Vilnius Airport

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Vilnius International Airport

Tarptautinis Vilniaus oro uostas
Vilnius-airport logo.svg
Vilnius International Airport.jpg
Airport typePublic
OwnerLithuanian government
OperatorSE "Lithuanian Airports"
ServesVilnius, Lithuania
Hub forairBaltic
Focus city for
Elevation AMSL646 ft / 197 m
Coordinates54°38′13″N 025°17′16″E / 54.63694°N 25.28778°E / 54.63694; 25.28778Coordinates: 54°38′13″N 025°17′16″E / 54.63694°N 25.28778°E / 54.63694; 25.28778
VNO is located in Vilnius
Location within Vilnius
VNO is located in Lithuania
VNO (Lithuania)
Direction Length Surface
m ft
01/19 2,515 8,250 Asphalt/Concrete
Statistics (2019)
Number of passengers5,004,921
Passenger change 18–19Increase1.7%
Aircraft movements47,440
Movements change 18–19Increase0.5%
Cargo (tonnes)13,974
Cargo change 18–19Increase9.4%
Source: Lithuanian Airports, 2020[1]

Vilnius Airport (IATA: VNO, ICAO: EYVI) (Lithuanian: Vilniaus oro uostas) is the international airport of Vilnius, the capital of Lithuania. It is located 5.9 km (3.7 mi) south[2] of the city. It is the largest of the three commercial airports in Lithuania by passenger traffic. With one runway and 5 million passengers a year.[1] Vilnius International Airport serves as a base for airBaltic, Ryanair, and Wizz Air. The airport is managed by state-owned enterprise Lithuanian Airports under the Ministry of Transport and Communications.[3]


Early years[edit]

The opening of the Warsaw-Vilnius-Riga-Tallin airline on August 17, 1932

The airport began operations on 17 August 1932 as Wilno–Porubanek, Porubanek was the name of the neighbouring village which today is part of the Kirtimai district of Vilnius. Before World War II, it operated the then-domestic route between Wilno (Vilnius) and Warsaw as well as international route to Riga. Since 15 April 1939, it inaugurated a new route to Kovno (nowadays Kaunas). The airport was used as a military airfield during WWII. The airport resumed its activity as a civil airport as of 17 July 1944.[4]

Recent developments[edit]

Lithuanian Airlines (branded later as FlyLAL) was established as the Lithuanian flag carrier following independence in 1991 and inherited the Vilnius-based Aeroflot fleet of Tupolev Tu-134, Yakovlev Yak-40, Yak-42 and Antonov An-24, An-26 aircraft, but rapidly replaced these Soviet-era aircraft types with modern Boeing 737 and Boeing 757 jets and Saab 340, Saab 2000 turboprops. Operations were suspended effective 17 January 2009 as a result of growing financial difficulties. With the collapse of flyLAL, the airport lost its scheduled services to Amsterdam, Budapest, Istanbul, Madrid and Tbilisi. flyLAL used to operate to Dublin, Frankfurt, London, Milan and Paris in competition with Aer Lingus, airBaltic or Lufthansa.[citation needed]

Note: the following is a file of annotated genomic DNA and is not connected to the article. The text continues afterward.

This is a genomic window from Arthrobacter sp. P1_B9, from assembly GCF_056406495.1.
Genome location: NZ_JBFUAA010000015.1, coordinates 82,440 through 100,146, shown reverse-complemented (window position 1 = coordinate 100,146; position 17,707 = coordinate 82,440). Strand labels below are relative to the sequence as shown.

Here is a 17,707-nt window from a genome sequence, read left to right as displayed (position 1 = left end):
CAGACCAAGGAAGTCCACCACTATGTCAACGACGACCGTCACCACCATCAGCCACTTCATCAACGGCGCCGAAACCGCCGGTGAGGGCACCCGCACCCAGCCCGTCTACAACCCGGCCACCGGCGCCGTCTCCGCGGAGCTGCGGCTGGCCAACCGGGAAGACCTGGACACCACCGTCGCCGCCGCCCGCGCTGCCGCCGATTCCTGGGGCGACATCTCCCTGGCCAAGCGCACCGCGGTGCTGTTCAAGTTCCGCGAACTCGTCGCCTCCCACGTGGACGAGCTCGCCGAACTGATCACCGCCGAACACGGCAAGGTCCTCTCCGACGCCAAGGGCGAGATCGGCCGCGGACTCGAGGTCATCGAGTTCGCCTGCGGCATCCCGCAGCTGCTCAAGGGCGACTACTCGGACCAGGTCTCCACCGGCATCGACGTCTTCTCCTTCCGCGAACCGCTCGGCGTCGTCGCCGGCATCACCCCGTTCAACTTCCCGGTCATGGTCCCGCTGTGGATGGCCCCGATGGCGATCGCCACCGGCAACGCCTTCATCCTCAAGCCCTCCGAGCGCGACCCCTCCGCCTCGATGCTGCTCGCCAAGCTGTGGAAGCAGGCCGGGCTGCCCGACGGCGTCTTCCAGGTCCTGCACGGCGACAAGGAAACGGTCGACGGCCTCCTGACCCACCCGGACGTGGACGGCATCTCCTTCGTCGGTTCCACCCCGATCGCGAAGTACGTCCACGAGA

AirBaltic, the national airline of Latvia and under Scandinavian Airlines part-ownership, opened up a second base at Vilnius in 2004 to complement its Riga operation and became the largest carrier at Vilnius, using Boeing 737 jets and Fokker 50 turboprops. At one point, airBaltic operated to 19 destinations from Vilnius but, in 2009, the network covered only three destinations served by two aircraft based at Vilnius.[citation needed]

Vilnius Airport is the main hub for Grand Cru Airlines and a base for Wizz Air. It used to be a main hub for Star1 Airlines until their end of operations in September 2010 and Aurela until Aurela had lost its flight license. It was the hub for Small Planet Airlines and Aviavilsa until both airlines folded. The airport was a secondary hub for airBaltic, Estonian Air and Skyways Express until they closed the bases in Vilnius.[citation needed]